Modeling Shmups in Machinations and Ceu

29 May 2016

Previously, I made a crude model of Pipe Dream, a geometry-intensive puzzle genre using Machinations, a tool by Joris Dormans, based on Petri nets for modeling game mechanics.

Shmups are a different, older, more popular genre of video game. They SEEM pretty geometry-intensive, but let’s see if we can create a geometry-free model despite that.

It seems hard, so let’s try and steal ideas from smart people. This is gonna seem like a couple of non sequiturs, but stick with me.

When a nuclear physicist talks about a “cross sectional area”, they’re actually talking about a probability. Specifically, the probability of a collision.

In most circumstances, you would say that areas and probabilities are two different kinds of things. However, imagine a filled-in blob on a piece of paper. We’ll call the filled-in part the “figure”, and the non-filled in part the “ground”. If you put your finger (uniformly) randomly on the paper, the probability your chosen point is within the figure, is equal to the fraction of the paper’s area that is the figure.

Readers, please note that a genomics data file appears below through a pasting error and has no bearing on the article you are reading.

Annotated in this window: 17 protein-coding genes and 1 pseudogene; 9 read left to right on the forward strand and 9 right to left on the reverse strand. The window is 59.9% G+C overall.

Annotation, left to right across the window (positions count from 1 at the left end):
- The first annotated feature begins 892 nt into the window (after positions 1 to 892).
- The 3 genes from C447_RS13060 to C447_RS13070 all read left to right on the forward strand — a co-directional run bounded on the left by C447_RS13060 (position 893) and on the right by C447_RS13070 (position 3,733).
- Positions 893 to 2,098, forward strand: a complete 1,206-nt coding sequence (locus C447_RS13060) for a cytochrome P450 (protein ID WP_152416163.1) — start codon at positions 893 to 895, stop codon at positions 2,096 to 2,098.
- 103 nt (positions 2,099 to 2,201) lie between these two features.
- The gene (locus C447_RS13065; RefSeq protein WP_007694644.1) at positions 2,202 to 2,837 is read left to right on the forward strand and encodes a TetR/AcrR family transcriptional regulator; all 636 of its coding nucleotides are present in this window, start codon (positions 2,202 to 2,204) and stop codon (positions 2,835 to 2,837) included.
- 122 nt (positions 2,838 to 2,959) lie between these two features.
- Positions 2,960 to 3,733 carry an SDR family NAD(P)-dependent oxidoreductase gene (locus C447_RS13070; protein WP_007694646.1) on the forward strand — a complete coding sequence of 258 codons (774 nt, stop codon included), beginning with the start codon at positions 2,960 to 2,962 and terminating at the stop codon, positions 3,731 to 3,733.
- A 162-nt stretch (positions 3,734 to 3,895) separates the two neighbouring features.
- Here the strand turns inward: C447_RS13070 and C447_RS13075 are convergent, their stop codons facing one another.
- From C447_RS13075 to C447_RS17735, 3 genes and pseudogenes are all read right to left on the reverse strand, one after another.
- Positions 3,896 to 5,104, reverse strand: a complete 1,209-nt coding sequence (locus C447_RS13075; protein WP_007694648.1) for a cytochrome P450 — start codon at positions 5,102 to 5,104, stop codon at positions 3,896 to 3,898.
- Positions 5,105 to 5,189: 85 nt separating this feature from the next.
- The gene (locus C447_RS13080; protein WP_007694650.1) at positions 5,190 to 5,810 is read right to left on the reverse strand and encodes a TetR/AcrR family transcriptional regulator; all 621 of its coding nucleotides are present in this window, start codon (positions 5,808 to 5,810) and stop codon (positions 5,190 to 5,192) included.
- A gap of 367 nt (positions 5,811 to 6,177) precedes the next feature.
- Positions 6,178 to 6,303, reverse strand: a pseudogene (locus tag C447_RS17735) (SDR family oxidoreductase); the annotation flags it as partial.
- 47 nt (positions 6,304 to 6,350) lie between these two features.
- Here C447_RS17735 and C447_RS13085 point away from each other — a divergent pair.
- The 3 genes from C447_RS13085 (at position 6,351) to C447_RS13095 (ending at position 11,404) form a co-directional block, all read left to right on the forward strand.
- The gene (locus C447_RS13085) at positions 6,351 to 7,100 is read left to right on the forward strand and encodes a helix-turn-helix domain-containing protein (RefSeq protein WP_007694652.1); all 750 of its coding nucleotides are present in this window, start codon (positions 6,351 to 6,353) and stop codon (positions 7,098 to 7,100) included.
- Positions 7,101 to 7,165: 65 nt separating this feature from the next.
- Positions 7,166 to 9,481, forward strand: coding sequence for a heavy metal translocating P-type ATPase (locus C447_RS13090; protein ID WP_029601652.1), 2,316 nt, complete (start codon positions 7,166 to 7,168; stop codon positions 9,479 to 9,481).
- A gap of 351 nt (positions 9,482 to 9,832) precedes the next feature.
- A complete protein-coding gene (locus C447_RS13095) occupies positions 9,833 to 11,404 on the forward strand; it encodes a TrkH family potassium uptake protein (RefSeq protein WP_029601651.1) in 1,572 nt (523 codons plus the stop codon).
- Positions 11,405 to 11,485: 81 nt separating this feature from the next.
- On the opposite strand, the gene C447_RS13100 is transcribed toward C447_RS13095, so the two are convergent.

There’s another simple model where probability-of-collision comes up.

Let’s consider a well-mixed population of zombies and humans. When a zombie encounters a human, the human often turns into a zombie. When a zombie encounters a zombie… nothing happens. Similarly, when a human encounters a human, nothing happens (or at least, they both stay human). So the zombie population increases (and the human population decreases) at a rate that’s proportional to the zombie/human collision probability.

This is a standard model of a lot of things, including epidemics and marketing (“enthusiasts are zombies”), and it creates a pretty S-curve.

(There’s another model, the Lanchester model, which also uses this kind of technique; but it’s depressing so I’ll just mention it and not go into it in any detail.)

So let’s try and use this kind of logistic-growth-inspired/well-mixed-reactor model of collisions in modeling a shmup. Let’s imagine there are four kinds of sprites on the screen: baddies, baddiebullets, the player, and playerbullets. We’ll say that the rate of X colliding with Y is proportional to X * Y. The constant of proportionality is the “cross sectional area”.

There are two important kinds of collisions - playerbullets hitting baddies, and baddiebullets hitting the player. Let’s leave out the question of what happens if the player collides with a baddie; this model is complicated enough already.